"I also have a fantastic group of friends from all over and a great family. When the smurfs were born, I basically reached out to most of my closest six or seven friends and asked for help for the first 12 weeks. All of them came, from London, Paris, Madrid, even Singapore and spent each one week experiencing the night baby feedings, the crying, the exhaustion. It is a unique experience and these special moments with them will always be in our memories. I also have a fantastic family and despite the fact that they all live in Paris, they come very regularly to help and to babysit for me to go on holidays. Again, I am a very lucky guy and I remind myself this everyday."
Career and Dating
Paul used to travel extensively for his job, between the United States, Europe and Latin America. He used to be away almost every week, and the only time he would really spend with his kids would be on weekends.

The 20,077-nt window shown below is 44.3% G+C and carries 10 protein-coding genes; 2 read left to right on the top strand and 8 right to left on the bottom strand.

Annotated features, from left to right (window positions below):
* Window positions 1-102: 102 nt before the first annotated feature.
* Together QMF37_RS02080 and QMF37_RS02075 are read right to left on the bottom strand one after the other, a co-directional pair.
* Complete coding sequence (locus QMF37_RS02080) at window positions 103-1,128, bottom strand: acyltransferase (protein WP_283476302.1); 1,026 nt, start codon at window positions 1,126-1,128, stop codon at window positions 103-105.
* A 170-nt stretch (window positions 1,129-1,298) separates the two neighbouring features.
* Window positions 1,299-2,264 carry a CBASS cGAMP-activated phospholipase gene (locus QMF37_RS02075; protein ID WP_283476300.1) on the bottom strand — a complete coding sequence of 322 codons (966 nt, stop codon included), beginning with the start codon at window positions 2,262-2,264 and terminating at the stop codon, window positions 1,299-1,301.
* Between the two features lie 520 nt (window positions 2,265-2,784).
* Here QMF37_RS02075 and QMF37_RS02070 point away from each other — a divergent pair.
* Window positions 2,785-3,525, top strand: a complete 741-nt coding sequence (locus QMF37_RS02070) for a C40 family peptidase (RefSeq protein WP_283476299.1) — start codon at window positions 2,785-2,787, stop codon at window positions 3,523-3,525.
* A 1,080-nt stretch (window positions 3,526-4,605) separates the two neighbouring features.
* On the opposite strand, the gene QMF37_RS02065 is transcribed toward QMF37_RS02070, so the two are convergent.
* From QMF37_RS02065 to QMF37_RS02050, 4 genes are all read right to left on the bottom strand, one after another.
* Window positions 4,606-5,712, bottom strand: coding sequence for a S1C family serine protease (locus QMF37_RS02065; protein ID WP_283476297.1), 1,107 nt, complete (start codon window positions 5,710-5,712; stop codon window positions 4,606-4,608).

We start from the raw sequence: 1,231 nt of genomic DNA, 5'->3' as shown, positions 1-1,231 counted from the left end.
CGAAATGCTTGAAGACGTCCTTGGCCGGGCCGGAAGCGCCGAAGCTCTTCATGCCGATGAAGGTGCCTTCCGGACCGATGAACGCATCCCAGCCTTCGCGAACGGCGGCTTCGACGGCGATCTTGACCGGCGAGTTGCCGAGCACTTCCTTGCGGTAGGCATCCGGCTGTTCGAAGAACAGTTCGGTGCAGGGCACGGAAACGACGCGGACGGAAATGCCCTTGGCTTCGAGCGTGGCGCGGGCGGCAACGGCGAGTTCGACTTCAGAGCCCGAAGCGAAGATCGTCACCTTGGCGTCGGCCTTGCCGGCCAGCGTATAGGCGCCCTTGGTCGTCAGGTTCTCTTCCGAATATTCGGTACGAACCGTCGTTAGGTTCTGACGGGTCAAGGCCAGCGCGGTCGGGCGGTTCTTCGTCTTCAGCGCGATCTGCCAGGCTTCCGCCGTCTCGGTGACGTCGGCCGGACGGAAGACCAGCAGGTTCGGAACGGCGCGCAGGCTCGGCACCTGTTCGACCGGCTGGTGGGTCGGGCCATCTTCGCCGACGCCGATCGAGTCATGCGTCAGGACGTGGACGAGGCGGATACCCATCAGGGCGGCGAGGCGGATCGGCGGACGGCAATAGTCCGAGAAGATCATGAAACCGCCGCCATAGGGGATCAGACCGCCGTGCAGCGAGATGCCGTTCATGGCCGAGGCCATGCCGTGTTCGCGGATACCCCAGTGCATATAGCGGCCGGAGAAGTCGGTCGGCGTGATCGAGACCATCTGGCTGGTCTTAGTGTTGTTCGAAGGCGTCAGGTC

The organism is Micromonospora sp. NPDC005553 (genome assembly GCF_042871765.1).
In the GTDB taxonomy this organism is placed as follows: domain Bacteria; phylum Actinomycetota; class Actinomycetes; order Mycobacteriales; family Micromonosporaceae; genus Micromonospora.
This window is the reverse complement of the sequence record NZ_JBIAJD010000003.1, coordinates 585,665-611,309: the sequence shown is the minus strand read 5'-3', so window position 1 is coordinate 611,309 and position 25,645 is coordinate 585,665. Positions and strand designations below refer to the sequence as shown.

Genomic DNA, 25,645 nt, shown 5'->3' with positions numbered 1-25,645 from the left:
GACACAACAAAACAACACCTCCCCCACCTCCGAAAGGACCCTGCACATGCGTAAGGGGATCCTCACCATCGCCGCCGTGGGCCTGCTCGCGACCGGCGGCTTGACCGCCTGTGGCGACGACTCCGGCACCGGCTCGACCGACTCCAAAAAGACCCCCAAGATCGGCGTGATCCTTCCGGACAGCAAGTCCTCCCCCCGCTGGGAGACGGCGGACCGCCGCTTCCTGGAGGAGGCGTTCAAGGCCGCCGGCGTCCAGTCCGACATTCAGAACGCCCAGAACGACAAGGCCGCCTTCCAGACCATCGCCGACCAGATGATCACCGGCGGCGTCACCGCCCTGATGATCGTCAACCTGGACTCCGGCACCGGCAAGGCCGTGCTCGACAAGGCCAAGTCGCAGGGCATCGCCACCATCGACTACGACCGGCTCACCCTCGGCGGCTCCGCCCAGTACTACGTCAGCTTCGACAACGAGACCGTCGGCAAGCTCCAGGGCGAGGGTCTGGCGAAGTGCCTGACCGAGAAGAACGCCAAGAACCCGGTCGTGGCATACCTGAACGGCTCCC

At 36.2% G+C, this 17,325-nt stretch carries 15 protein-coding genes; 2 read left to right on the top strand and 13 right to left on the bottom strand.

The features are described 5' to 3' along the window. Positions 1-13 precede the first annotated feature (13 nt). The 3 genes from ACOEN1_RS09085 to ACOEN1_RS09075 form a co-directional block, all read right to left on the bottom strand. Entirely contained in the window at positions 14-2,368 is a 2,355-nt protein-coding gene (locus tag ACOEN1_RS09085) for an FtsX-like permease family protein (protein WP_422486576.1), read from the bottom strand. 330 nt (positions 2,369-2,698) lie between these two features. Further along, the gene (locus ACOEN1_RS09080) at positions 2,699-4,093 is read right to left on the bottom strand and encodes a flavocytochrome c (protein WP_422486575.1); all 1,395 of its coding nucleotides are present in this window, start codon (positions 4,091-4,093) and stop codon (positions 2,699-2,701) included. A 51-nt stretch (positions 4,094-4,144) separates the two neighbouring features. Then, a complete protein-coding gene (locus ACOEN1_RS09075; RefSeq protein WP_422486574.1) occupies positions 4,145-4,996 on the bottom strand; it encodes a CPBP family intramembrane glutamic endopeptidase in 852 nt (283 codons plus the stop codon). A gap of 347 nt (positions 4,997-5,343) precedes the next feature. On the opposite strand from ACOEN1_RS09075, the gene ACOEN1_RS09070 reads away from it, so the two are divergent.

He has been dating and met some really nice guys that way. He met someone in particular with whom he had a really strong connection and the kids loved him and vice versa, but to make it short, it was complicated, and they could not make it work. Nonetheless, Paul believes it will happen. "I have this crazy (and most likely unrealistic) dream to have a third one with the one to bring a little sibling to the smurfs."
Unfortunately, Paul doesn't feel he has enough time, and it was one of the reasons he decided to leave his job, move back to France, and do something that would give him more free time.